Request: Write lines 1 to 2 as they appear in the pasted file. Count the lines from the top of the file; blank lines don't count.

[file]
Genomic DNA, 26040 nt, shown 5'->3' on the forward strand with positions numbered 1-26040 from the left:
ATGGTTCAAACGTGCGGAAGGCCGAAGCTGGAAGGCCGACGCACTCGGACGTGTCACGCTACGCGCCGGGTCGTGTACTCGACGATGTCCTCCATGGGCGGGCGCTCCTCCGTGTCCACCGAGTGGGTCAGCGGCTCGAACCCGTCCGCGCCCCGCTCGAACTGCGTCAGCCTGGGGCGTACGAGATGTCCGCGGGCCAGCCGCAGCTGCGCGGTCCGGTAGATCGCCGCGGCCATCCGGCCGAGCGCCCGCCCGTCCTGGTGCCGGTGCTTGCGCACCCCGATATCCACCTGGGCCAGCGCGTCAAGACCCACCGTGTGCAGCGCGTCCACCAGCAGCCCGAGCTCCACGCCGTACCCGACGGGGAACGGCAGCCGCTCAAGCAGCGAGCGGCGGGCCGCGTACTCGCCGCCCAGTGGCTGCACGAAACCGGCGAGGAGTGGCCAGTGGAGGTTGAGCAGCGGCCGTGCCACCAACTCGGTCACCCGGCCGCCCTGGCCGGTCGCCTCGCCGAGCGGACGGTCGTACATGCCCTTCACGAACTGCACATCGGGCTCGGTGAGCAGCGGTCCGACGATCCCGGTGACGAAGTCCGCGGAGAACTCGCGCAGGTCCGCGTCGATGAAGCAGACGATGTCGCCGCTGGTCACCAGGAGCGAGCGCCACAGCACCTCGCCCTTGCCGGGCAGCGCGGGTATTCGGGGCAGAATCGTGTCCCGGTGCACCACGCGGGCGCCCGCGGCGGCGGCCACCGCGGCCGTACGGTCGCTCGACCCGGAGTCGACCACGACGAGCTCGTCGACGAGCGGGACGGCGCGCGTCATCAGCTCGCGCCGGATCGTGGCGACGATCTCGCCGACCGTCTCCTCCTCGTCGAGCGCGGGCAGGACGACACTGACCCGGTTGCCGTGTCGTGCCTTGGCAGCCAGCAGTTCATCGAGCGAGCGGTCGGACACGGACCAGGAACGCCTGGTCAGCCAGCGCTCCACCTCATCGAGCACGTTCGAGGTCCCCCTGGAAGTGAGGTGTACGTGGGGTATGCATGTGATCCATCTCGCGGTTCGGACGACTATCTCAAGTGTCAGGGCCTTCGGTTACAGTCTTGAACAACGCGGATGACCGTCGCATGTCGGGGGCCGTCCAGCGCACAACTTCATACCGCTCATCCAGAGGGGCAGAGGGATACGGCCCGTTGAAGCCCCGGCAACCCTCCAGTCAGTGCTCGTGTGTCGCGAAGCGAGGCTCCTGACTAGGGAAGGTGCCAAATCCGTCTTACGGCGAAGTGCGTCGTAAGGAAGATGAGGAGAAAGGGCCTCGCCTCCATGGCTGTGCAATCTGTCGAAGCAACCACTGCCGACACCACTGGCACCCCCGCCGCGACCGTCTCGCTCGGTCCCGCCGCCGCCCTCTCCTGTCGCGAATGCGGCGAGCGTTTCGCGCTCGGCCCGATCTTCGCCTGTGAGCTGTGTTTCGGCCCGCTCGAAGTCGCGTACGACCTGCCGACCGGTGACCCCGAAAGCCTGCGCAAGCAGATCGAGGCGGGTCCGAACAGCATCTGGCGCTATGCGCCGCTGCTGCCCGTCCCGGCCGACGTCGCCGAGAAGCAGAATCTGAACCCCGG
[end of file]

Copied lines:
Genomic DNA, 26040 nt, shown 5'->3' on the forward strand with positions numbered 1-26040 from the left:
ATGGTTCAAACGTGCGGAAGGCCGAAGCTGGAAGGCCGACGCACTCGGACGTGTCACGCTACGCGCCGGGTCGTGTACTCGACGATGTCCTCCATGGGCGGGCGCTCCTCCGTGTCCACCGAGTGGGTCAGCGGCTCGAACCCGTCCGCGCCCCGCTCGAACTGCGTCAGCCTGGGGCGTACGAGATGTCCGCGGGCCAGCCGCAGCTGCGCGGTCCGGTAGATCGCCGCGGCCATCCGGCCGAGCGCCCGCCCGTCCTGGTGCCGGTGCTTGCGCACCCCGATATCCACCTGGGCCAGCGCGTCAAGACCCACCGTGTGCAGCGCGTCCACCAGCAGCCCGAGCTCCACGCCGTACCCGACGGGGAACGGCAGCCGCTCAAGCAGCGAGCGGCGGGCCGCGTACTCGCCGCCCAGTGGCTGCACGAAACCGGCGAGGAGTGGCCAGTGGAGGTTGAGCAGCGGCCGTGCCACCAACTCGGTCACCCGGCCGCCCTGGCCGGTCGCCTCGCCGAGCGGACGGTCGTACATGCCCTTCACGAACTGCACATCGGGCTCGGTGAGCAGCGGTCCGACGATCCCGGTGACGAAGTCCGCGGAGAACTCGCGCAGGTCCGCGTCGATGAAGCAGACGATGTCGCCGCTGGTCACCAGGAGCGAGCGCCACAGCACCTCGCCCTTGCCGGGCAGCGCGGGTATTCGGGGCAGAATCGTGTCCCGGTGCACCACGCGGGCGCCCGCGGCGGCGGCCACCGCGGCCGTACGGTCGCTCGACCCGGAGTCGACCACGACGAGCTCGTCGACGAGCGGGACGGCGCGCGTCATCAGCTCGCGCCGGATCGTGGCGACGATCTCGCCGACCGTCTCCTCCTCGTCGAGCGCGGGCAGGACGACACTGACCCGGTTGCCGTGTCGTGCCTTGGCAGCCAGCAGTTCATCGAGCGAGCGGTCGGACACGGACCAGGAACGCCTGGTCAGCCAGCGCTCCACCTCATCGAGCACGTTCGAGGTCCCCCTGGAAGTGAGGTGTACGTGGGGTATGCATGTGATCCATCTCGCGGTTCGGACGACTATCTCAAGTGTCAGGGCCTTCGGTTACAGTCTTGAACAACGCGGATGACCGTCGCATGTCGGGGGCCGTCCAGCGCACAACTTCATACCGCTCATCCAGAGGGGCAGAGGGATACGGCCCGTTGAAGCCCCGGCAACCCTCCAGTCAGTGCTCGTGTGTCGCGAAGCGAGGCTCCTGACTAGGGAAGGTGCCAAATCCGTCTTACGGCGAAGTGCGTCGTAAGGAAGATGAGGAGAAAGGGCCTCGCCTCCATGGCTGTGCAATCTGTCGAAGCAACCACTGCCGACACCACTGGCACCCCCGCCGCGACCGTCTCGCTCGGTCCCGCCGCCGCCCTCTCCTGTCGCGAATGCGGCGAGCGTTTCGCGCTCGGCCCGATCTTCGCCTGTGAGCTGTGTTTCGGCCCGCTCGAAGTCGCGTACGACCTGCCGACCGGTGACCCCGAAAGCCTGCGCAAGCAGATCGAGGCGGGTCCGAACAGCATCTGGCGCTATGCGCCGCTGCTGCCCGTCCCGGCCGACGTCGCCGAGAAGCAGAATCTGAACCCCGG